Labor Immigration Law

United States Labor Immigration Law News and Analysis

Current PERM Processing Times (July 9, 2015)

Our office handles a substantial number of ETA Form 9089 – Permanent Labor Certification (“PERM”) applications and we are closely monitoring the current PERM processing times not only for the benefit of our clients but also to be able to predict longer-term trends in PERM processing.

The Department of Labor (“DOL”) has provided an update on the current PERM filing and processing statistics in addition to the processing dates as of July 9, 2015.

Current PERM Processing Times

The processing times report by DOL for this month suggests slight increase in the PERM processing times compared to the last couple of months.    Regular PERM cases should take around seven months.

The processing times, as reported by DOL, are as follows:

  • Regular processing: December 2014.  DOL is processing PERM applications with priority dates of December 2014.  This report suggests that the processing times remain largely unchanged.   Accordingly, regular PERM processing times should be around seven months.   Our office has experienced PERM approvals consistent with this timeline and we can confirm it.    The PERM processing times have increased over the last few months – from around five to seven months — we hope that DOL will be able to change this trend and decrease their regular PERM processing times over the next months.
  • Audited applications: March 2014.  DOL is processing PERM audits which have a priority date (date of filing of the PERM application) of March 2014.  This processing times report indicates that DOL is working more aggressively on decreasing the (already long) PERM audit backlog.    Accordingly, audited PERM applications are processed approximately 15 months after the initial PERM was filed and the priority date established.
  • Appealed applications (requests for reconsideration to the Certifying Officer):May  2015.  DOL is processing PERM appeals (requests for reconsideration to the certifying officer) which were appealed in May 2015.  There is an increase in this metric – only a few months ago it used to take 30-45 days to hear from the Certifying Officer.  Now, it may take 2 to 3 months to hear from the Certifying Officer after a PERM case is denied and a request for appeal is sent to the Certifying Officer.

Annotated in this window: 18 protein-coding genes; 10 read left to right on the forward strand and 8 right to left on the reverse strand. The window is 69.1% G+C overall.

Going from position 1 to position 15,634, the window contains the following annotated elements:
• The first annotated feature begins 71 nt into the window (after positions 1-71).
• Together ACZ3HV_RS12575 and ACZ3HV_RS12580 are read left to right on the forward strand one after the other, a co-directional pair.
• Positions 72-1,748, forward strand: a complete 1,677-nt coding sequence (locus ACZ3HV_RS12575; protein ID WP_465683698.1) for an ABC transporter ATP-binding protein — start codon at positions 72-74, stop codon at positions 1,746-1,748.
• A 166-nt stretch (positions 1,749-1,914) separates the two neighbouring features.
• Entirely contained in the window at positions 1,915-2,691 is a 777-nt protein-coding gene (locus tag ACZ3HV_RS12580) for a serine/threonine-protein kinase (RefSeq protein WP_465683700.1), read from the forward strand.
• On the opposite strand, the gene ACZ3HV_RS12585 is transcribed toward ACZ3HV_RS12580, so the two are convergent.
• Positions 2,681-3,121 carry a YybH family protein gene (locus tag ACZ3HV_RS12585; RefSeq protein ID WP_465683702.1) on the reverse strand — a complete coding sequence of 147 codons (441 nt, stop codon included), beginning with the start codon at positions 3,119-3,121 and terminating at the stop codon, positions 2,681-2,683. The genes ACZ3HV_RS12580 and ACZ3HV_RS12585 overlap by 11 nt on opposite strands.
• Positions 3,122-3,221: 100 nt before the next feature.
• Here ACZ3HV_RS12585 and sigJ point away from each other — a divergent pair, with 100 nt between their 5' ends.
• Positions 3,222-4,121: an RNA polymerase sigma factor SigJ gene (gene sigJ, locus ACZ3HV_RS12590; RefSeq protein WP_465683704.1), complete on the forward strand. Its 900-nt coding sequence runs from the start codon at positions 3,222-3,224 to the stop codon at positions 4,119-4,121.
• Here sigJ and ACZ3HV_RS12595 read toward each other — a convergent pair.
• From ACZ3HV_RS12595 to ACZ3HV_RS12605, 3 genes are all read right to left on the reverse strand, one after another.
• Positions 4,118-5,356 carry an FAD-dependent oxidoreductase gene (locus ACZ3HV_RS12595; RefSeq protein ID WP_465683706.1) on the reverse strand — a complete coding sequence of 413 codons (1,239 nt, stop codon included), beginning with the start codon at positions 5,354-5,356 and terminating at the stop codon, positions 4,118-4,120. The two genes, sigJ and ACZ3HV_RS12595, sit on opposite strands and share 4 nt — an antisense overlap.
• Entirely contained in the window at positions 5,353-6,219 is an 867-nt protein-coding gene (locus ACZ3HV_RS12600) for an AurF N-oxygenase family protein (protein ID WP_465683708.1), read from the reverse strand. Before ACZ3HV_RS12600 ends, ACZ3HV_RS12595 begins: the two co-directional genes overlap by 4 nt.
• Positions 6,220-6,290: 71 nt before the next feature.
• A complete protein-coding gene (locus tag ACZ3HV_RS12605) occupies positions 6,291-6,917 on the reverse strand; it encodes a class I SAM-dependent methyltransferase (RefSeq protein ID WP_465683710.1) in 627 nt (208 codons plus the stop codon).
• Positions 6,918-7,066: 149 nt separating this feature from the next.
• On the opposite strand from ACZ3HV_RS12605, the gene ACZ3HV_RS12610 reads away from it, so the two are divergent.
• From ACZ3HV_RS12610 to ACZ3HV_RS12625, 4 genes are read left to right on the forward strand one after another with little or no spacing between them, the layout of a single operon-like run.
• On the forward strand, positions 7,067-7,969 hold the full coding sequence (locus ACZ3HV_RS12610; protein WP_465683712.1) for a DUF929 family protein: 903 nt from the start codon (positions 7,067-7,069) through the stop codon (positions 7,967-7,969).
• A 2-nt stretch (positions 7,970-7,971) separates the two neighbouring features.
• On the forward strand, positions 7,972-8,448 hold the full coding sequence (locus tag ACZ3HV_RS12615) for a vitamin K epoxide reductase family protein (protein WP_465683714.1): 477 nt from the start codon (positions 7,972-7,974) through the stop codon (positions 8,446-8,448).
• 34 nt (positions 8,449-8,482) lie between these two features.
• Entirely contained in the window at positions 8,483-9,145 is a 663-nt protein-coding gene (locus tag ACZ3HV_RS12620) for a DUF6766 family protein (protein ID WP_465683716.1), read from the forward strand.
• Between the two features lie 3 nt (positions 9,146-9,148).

• “Government error” appealed applications. DOL has indicated that PERM appeals in this category are reviewed on a 30-45 day timeline.   However, after filing an appeal, DOL does not make an indication whether a PERM appeal is accepted to be processed under the  “government error” queue or under the regular appeal queue.   As a result, DOL has indicated that the only way to know whether a PERM appeal has been accepted for processing under the “government error” queue is to wait for 45 days for response.  If the PERM appeal is reviewed within this time, this would be an indication that a PERM appeal has been accepted (and reviewed) under the “government error” queue.  If no response is received 45 days after filing of a PERM appeal, then this should be an indication that the PERM is pending under the regular appeals queue.

Conclusion

The July 2015 PERM processing times report shows that the PERM processing times are largely unchanged but the PERM audit processing times are decreasing.     e are hopeful that DOL will be able to work on reversing this trend and start bringing the PERM processing times down over  the next months.

Our office has developed a great practice handling PERM filings and/or audit/appeal responses so please do not hesitate to contact us if we can help you.  Also, we will continue monitoring the PERM processing times and analyze any updates.  Please visit us again or subscribe to our free weekly newsletter to ensure that you obtain this and related immigration-related news and announcements.

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This article is presented by the Capitol Immigration Law Group PLLC, an immigration law firm serving individual and corporate clients in the Washington, D.C. area and nationwide. We specialize in U.S. labor immigration law and we have successfully represented individuals from more than 30 countries and Fortune 100 companies. The article should not be used as a substitute for competent legal advice from a licensed attorney. For more information, please contact us.